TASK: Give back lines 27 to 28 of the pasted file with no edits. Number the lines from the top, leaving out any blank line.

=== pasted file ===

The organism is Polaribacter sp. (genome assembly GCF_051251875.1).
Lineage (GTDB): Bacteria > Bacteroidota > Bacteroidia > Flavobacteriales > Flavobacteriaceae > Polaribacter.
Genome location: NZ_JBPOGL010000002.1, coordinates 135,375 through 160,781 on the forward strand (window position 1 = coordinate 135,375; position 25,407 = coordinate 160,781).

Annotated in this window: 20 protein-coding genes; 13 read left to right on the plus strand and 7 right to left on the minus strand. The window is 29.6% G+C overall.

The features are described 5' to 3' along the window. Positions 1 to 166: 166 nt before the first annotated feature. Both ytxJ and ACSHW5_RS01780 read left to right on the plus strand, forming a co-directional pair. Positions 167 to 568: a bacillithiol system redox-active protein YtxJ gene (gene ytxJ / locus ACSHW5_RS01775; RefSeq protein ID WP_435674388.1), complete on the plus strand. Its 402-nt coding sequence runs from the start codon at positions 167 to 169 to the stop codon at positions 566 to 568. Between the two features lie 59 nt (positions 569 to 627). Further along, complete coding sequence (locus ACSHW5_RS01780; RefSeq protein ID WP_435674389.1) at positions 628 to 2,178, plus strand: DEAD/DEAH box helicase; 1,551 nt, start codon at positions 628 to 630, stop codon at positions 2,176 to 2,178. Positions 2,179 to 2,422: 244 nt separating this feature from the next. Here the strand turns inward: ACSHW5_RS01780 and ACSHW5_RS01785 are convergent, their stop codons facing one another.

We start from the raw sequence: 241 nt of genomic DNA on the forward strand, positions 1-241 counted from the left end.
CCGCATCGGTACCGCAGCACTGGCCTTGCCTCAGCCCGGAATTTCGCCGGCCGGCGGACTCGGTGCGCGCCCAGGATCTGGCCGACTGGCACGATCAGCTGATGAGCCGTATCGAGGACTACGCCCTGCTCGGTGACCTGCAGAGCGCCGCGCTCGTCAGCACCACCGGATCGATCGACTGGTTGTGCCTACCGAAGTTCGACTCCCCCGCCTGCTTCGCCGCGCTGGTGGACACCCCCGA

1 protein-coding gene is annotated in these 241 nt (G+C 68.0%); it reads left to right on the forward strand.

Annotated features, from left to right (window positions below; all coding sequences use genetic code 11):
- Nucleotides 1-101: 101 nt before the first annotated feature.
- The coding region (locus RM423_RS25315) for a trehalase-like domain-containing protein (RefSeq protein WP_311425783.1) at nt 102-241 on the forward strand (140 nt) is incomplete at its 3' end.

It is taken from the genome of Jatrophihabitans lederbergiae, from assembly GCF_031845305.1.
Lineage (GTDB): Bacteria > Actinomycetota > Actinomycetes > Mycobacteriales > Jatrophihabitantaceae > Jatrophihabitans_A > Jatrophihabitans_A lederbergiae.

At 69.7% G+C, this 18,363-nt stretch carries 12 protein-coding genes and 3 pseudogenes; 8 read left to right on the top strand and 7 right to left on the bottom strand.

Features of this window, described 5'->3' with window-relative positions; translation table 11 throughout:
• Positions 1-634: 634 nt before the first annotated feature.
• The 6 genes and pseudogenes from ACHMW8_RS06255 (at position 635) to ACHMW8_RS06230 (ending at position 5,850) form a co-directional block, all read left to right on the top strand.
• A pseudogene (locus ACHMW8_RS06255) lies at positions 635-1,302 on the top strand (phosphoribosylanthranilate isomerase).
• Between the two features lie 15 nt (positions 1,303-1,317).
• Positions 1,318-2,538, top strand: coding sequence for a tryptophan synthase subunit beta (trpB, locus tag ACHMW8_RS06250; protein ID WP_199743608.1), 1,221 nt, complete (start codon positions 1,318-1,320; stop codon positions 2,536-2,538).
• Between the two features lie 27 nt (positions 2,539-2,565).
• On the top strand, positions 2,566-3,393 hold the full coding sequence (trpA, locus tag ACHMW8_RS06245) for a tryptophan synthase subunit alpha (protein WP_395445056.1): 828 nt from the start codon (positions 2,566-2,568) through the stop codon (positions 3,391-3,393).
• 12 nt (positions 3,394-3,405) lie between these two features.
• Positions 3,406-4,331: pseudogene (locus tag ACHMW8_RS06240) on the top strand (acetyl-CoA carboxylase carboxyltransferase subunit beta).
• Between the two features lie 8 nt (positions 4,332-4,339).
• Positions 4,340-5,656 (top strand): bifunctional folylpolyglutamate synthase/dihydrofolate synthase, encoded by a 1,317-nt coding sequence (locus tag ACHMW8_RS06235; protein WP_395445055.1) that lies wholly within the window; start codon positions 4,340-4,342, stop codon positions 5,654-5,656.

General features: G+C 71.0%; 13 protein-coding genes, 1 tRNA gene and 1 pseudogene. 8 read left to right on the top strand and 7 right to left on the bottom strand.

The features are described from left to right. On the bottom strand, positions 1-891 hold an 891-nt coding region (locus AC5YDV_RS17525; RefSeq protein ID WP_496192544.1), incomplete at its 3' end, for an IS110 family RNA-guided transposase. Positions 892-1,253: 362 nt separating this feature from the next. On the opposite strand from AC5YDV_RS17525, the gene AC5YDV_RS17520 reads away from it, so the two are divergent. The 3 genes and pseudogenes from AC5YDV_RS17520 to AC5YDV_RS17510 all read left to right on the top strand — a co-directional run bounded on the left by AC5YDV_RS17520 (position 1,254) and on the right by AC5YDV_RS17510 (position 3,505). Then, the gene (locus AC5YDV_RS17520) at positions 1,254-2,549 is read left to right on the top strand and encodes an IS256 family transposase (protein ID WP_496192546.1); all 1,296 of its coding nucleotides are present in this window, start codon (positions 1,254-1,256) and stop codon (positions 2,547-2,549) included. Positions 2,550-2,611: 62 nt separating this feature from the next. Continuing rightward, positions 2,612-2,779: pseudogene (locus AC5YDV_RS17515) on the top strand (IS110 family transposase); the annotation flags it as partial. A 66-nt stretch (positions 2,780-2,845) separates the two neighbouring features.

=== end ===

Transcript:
General features: G+C 71.0%; 13 protein-coding genes, 1 tRNA gene and 1 pseudogene. 8 read left to right on the top strand and 7 right to left on the bottom strand.

The features are described from left to right. On the bottom strand, positions 1-891 hold an 891-nt coding region (locus AC5YDV_RS17525; RefSeq protein ID WP_496192544.1), incomplete at its 3' end, for an IS110 family RNA-guided transposase. Positions 892-1,253: 362 nt separating this feature from the next. On the opposite strand from AC5YDV_RS17525, the gene AC5YDV_RS17520 reads away from it, so the two are divergent. The 3 genes and pseudogenes from AC5YDV_RS17520 to AC5YDV_RS17510 all read left to right on the top strand — a co-directional run bounded on the left by AC5YDV_RS17520 (position 1,254) and on the right by AC5YDV_RS17510 (position 3,505). Then, the gene (locus AC5YDV_RS17520) at positions 1,254-2,549 is read left to right on the top strand and encodes an IS256 family transposase (protein ID WP_496192546.1); all 1,296 of its coding nucleotides are present in this window, start codon (positions 1,254-1,256) and stop codon (positions 2,547-2,549) included. Positions 2,550-2,611: 62 nt separating this feature from the next. Continuing rightward, positions 2,612-2,779: pseudogene (locus AC5YDV_RS17515) on the top strand (IS110 family transposase); the annotation flags it as partial. A 66-nt stretch (positions 2,780-2,845) separates the two neighbouring features.